The Apple TV 4K was unveiled as part of the media event in which we were also introduced to the new iPhone lineup for 2017, so it is perhaps too easy to forget that the set-top box was even announced.

That would be a mistake though, because while the software is largely the same as the previous iteration, the addition of support for 4K, Dolby Vision HDR and HDR10 is something that should not be overlooked. Unfortunately there are also a couple of major drawbacks that should not be overlooked, either. One of those means fans of Dolby Atmos audio will be disappointed and the other means fans of YouTube will be, too.

Starting out with Dolby Atmos, support for it is simply not mentioned anywhere on Apple’s page for Apple TV 4K. Apple now has sent out a message to a number of media outlets saying that support for the newer object-based surround sound is on the way via tvOS software update, but unfortunately that is all it is saying. If you are buying an Apple TV 4K right now to hook it up immediately to your high-end cinema gear, you are going to be disappointed as you can’t do it right away until that software update is released.

The same goes for those who watch a lot of YouTube content, which amounts to most of us we expect. While you might have expected your brand new 4K streaming device to also support YouTube in 4K, you would unfortunately be mistaken. That’s because Google uses the VP9 format for its 4K streams, something that Apple does not support. The same goes for iOS and macOS’s Safari, too, so this is an Apple-wide problem that is unlikely to be addressed any time soon considering Apple and Google seem incapable of getting along these days.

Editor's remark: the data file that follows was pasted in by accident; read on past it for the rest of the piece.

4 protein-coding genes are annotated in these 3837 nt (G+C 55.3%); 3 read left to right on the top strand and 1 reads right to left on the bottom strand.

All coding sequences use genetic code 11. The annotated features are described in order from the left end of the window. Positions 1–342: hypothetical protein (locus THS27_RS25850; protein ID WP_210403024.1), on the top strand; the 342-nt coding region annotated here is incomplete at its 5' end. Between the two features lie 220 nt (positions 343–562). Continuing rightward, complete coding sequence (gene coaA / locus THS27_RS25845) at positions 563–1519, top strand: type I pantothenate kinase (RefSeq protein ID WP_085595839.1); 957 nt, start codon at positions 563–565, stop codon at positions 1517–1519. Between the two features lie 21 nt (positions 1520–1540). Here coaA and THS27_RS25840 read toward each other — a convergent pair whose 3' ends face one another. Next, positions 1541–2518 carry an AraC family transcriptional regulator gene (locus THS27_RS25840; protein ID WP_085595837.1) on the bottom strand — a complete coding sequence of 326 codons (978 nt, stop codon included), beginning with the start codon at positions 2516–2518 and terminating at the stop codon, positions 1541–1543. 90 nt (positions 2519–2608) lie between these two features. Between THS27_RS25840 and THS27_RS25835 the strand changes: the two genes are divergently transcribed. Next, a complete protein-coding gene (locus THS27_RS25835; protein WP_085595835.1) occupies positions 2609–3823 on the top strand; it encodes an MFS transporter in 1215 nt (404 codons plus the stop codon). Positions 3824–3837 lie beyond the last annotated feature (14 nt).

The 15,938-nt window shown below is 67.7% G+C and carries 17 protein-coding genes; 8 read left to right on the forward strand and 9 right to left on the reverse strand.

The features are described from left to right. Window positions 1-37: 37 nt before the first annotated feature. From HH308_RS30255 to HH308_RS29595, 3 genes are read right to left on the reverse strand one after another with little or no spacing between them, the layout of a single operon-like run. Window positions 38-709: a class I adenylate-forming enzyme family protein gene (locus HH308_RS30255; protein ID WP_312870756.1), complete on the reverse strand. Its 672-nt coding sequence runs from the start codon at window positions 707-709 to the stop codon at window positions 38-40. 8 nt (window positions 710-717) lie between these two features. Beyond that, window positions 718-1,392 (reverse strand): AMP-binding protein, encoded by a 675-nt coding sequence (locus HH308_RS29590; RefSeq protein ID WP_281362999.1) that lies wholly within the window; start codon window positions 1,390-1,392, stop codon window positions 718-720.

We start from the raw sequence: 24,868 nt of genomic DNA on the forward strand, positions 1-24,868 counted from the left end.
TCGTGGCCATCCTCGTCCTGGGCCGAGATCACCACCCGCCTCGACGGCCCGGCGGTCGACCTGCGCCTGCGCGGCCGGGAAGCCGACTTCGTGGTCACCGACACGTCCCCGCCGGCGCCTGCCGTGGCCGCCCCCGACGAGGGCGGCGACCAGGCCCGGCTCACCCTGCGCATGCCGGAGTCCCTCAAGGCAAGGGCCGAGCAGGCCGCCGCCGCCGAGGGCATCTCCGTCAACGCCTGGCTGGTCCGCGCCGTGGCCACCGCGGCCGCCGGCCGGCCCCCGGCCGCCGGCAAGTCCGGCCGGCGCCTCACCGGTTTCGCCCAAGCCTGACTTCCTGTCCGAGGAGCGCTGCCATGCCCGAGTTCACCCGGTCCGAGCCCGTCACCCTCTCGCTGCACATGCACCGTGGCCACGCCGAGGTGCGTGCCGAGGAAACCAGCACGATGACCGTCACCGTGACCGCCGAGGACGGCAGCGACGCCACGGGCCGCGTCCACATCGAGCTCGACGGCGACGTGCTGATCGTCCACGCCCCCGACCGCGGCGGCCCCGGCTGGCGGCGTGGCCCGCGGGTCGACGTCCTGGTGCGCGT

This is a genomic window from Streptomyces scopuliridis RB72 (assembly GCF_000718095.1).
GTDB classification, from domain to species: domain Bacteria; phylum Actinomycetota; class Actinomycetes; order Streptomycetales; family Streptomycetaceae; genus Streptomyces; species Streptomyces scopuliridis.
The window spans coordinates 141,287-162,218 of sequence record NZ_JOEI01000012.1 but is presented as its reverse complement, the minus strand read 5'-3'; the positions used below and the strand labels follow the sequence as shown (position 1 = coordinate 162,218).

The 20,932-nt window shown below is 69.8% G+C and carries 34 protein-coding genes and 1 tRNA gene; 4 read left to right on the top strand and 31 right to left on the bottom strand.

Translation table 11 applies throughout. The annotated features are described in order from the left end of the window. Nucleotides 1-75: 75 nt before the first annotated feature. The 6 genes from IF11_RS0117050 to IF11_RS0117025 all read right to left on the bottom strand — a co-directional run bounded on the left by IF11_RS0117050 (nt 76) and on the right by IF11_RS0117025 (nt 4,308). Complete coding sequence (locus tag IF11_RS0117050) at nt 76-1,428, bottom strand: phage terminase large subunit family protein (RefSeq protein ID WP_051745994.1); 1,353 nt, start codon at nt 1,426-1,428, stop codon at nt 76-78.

Of course, beyond this, the Apple TV 4K compared to competition does have its plus points. 4K/HDR10/Dolby Vision HDR movies from iTunes at the same price as the 1080p HD content already available is impressive, as is the fact that anyone who owns existing 1080p content with a 4K version available will automatically gain access to the higher resolution version for no cost at all. This is something which is unmatched and unheard of in the industry. Having said that, the lack of Dolby Atmos and YouTube 4K support for the time being is disappointing, to say the least.

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